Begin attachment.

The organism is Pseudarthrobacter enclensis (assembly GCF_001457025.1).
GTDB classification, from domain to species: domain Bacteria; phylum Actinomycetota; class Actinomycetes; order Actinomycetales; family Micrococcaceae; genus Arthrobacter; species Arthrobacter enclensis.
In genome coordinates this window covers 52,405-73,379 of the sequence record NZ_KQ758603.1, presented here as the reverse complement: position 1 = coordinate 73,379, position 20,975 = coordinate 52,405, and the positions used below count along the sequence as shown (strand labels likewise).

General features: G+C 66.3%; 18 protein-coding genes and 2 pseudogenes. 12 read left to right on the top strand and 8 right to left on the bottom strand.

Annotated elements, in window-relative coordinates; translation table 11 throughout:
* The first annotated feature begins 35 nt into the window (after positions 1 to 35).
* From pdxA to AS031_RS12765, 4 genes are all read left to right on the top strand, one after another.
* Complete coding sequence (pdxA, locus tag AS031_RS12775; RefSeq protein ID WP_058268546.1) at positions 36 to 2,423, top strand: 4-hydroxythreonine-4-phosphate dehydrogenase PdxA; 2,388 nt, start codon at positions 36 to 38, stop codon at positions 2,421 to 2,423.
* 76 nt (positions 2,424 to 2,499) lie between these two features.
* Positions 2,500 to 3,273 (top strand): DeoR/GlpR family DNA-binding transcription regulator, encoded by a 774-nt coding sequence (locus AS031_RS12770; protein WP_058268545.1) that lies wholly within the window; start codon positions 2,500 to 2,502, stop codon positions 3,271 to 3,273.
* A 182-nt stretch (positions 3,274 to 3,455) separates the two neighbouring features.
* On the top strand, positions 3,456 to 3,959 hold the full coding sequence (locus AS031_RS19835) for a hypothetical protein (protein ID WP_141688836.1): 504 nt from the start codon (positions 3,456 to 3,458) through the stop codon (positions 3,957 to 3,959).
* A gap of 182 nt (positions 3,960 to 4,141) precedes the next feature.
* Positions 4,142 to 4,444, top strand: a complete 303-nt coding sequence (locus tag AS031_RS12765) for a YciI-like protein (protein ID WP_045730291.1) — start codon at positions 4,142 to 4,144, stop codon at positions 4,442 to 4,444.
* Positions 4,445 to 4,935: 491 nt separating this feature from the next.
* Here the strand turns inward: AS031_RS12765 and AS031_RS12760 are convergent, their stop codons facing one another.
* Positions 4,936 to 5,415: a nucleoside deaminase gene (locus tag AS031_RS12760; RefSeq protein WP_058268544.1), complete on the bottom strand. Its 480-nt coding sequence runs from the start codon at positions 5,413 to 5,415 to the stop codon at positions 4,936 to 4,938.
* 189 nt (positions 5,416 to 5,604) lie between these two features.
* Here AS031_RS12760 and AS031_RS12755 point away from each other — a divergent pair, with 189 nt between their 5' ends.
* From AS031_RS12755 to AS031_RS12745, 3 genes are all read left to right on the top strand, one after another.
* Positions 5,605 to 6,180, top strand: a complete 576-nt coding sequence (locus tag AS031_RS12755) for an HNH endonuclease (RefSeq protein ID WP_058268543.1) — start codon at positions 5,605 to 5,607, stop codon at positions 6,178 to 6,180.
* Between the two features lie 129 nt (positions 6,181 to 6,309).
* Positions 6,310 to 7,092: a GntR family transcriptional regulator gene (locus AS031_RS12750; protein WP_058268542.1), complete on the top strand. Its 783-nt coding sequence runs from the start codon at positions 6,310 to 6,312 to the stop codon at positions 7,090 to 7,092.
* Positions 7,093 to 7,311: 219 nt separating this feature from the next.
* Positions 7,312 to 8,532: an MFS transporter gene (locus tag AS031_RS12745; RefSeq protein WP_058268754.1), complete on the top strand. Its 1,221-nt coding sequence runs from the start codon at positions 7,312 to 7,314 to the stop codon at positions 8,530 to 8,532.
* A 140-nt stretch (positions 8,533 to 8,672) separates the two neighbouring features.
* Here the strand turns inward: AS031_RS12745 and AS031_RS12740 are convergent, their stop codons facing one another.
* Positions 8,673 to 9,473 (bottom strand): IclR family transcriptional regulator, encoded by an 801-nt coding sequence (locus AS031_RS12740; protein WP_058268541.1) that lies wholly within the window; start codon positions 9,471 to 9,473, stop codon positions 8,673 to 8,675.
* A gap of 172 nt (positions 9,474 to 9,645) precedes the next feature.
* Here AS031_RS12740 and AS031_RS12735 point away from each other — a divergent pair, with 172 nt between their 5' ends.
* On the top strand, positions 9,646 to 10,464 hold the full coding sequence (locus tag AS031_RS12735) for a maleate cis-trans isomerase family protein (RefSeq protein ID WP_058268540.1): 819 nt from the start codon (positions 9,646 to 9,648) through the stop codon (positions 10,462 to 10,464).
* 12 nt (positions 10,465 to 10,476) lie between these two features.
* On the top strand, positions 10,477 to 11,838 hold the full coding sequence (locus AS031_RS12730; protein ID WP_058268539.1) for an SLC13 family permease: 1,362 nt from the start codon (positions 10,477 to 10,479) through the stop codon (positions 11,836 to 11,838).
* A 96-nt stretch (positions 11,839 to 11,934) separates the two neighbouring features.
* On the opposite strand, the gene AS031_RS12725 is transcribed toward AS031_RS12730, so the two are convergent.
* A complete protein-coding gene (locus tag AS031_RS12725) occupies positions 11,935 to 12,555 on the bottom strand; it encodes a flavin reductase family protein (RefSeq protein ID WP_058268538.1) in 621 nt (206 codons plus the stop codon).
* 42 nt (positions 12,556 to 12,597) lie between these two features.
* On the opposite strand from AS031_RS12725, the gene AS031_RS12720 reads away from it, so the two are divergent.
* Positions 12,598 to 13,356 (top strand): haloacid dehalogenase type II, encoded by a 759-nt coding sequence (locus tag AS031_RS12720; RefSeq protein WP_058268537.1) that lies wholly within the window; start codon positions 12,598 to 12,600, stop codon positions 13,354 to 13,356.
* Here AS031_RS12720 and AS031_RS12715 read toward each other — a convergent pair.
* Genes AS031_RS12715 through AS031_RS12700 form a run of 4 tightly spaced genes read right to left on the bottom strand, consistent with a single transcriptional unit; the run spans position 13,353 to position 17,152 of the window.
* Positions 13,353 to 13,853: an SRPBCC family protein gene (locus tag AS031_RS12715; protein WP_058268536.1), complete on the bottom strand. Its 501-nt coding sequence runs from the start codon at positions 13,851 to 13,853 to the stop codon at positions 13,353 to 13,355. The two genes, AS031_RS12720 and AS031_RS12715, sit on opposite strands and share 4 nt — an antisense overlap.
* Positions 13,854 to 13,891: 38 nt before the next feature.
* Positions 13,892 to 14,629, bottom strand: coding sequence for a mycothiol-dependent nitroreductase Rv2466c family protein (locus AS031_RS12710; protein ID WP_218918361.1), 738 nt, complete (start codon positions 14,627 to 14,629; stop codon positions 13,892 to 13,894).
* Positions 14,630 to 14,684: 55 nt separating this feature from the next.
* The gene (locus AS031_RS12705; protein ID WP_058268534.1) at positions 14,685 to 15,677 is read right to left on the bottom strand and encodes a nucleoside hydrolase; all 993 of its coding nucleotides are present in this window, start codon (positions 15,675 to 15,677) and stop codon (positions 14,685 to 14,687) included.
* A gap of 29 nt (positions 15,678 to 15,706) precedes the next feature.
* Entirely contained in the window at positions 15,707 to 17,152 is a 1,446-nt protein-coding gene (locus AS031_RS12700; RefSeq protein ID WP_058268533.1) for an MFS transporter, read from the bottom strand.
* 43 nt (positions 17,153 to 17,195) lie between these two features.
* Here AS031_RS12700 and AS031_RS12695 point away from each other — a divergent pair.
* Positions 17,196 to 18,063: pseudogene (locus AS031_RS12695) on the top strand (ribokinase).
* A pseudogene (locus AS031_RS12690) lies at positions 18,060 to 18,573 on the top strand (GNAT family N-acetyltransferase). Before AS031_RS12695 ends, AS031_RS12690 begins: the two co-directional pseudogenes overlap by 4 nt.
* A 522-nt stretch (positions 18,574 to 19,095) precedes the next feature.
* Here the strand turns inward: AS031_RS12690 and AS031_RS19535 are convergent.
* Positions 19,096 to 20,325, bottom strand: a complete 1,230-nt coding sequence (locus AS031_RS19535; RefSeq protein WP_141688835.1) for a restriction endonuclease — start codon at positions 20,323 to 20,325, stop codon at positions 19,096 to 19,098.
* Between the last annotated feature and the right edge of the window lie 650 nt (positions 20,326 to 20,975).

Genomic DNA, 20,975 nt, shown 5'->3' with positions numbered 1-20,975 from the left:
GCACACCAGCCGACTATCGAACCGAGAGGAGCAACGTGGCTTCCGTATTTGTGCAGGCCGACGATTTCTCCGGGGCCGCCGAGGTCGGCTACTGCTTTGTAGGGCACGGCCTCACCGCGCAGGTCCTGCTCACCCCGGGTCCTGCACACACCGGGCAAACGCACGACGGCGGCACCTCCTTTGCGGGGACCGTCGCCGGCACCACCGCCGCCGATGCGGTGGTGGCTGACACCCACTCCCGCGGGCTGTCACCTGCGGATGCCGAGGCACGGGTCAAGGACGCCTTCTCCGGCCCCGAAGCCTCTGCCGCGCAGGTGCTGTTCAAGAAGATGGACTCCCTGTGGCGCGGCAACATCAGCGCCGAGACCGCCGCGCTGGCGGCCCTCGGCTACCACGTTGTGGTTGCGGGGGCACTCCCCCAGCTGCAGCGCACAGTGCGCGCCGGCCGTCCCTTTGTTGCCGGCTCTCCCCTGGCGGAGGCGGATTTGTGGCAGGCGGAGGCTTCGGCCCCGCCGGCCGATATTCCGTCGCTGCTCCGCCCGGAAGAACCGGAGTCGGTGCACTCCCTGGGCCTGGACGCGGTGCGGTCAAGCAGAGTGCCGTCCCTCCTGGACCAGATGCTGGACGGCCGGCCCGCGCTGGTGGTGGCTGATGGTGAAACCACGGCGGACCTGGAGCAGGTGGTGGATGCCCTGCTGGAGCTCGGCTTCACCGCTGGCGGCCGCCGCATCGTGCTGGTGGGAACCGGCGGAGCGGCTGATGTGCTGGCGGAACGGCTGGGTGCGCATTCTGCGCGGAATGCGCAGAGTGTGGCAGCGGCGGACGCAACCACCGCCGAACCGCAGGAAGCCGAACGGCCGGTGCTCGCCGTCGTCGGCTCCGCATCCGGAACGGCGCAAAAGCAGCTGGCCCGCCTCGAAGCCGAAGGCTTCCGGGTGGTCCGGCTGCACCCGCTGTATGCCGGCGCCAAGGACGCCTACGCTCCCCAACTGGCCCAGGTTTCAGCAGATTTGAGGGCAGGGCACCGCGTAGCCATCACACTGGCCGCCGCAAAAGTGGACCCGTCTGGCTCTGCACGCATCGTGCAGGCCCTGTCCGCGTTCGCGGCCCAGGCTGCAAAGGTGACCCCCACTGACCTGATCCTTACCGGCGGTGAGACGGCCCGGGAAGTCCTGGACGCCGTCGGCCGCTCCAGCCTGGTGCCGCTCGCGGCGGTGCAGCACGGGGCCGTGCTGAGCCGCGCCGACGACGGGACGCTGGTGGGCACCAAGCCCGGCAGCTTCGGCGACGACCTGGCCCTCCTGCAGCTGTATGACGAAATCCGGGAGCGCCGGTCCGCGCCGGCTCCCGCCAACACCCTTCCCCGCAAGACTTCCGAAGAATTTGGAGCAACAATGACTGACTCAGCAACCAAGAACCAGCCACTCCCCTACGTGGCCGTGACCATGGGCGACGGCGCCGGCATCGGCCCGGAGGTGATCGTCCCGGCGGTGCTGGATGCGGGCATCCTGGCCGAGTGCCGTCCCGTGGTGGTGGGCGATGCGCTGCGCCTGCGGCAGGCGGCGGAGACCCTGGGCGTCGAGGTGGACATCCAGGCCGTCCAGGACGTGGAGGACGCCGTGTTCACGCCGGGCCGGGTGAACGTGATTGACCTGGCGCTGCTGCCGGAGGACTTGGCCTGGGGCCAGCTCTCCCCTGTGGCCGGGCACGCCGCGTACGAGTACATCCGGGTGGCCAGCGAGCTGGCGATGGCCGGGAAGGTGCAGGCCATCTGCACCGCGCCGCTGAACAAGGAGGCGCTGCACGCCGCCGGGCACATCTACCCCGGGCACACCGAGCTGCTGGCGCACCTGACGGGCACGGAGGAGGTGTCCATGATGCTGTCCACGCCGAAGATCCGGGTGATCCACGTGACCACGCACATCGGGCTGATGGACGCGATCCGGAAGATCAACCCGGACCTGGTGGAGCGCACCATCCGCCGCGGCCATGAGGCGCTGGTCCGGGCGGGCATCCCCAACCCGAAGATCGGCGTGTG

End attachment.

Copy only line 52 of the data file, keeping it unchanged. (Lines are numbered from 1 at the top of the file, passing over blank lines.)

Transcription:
* A pseudogene (locus AS031_RS12690) lies at positions 18,060 to 18,573 on the top strand (GNAT family N-acetyltransferase). Before AS031_RS12695 ends, AS031_RS12690 begins: the two co-directional pseudogenes overlap by 4 nt.